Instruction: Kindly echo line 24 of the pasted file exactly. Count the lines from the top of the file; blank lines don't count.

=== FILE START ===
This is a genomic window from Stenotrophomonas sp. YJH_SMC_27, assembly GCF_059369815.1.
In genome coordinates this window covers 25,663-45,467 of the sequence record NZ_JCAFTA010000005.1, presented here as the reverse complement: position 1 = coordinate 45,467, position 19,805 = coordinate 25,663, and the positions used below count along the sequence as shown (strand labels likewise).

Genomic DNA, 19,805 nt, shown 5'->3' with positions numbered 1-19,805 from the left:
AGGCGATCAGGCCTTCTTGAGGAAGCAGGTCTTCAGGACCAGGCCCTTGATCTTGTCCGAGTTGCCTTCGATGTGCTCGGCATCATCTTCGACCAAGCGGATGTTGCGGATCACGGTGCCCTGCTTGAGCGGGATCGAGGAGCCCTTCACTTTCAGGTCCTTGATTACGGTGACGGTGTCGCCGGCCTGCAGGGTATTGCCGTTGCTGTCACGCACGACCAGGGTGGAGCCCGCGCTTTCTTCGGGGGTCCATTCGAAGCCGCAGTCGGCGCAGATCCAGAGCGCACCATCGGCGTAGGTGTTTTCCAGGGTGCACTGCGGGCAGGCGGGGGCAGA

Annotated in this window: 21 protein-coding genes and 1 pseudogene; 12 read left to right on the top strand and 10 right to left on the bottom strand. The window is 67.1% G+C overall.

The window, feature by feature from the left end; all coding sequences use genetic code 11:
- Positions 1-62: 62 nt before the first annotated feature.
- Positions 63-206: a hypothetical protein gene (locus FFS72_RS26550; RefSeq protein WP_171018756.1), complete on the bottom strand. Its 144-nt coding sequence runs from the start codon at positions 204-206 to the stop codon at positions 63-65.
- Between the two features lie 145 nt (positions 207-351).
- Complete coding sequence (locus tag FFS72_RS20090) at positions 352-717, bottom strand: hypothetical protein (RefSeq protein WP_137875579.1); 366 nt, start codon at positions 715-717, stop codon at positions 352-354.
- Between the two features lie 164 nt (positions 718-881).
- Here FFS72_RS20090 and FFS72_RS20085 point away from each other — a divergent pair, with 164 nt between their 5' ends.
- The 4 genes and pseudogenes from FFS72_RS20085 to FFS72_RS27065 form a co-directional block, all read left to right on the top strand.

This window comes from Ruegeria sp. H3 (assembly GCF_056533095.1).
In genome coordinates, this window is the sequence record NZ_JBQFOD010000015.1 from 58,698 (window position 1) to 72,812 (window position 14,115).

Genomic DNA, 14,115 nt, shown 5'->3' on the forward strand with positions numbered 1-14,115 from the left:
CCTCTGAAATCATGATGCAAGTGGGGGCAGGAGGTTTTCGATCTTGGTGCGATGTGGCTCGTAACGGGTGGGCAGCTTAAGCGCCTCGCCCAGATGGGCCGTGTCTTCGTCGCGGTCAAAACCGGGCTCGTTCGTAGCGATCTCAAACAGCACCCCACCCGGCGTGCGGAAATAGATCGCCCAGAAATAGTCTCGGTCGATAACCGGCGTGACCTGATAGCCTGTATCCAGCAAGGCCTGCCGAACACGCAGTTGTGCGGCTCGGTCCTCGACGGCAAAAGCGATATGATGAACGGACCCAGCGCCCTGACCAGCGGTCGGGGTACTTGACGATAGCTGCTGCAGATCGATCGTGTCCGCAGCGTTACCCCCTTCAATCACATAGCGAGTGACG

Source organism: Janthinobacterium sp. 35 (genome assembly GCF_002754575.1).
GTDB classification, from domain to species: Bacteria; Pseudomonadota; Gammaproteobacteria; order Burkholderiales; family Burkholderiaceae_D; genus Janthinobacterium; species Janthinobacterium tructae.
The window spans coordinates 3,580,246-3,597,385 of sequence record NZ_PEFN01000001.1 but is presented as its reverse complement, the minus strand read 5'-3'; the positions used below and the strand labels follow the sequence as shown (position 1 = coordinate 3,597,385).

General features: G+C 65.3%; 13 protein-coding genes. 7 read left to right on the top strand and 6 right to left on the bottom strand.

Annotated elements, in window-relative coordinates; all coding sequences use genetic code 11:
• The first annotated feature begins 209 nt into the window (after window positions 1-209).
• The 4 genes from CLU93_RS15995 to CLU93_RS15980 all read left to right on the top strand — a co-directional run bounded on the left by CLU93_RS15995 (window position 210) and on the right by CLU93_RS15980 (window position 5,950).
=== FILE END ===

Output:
• The 4 genes from CLU93_RS15995 to CLU93_RS15980 all read left to right on the top strand — a co-directional run bounded on the left by CLU93_RS15995 (window position 210) and on the right by CLU93_RS15980 (window position 5,950).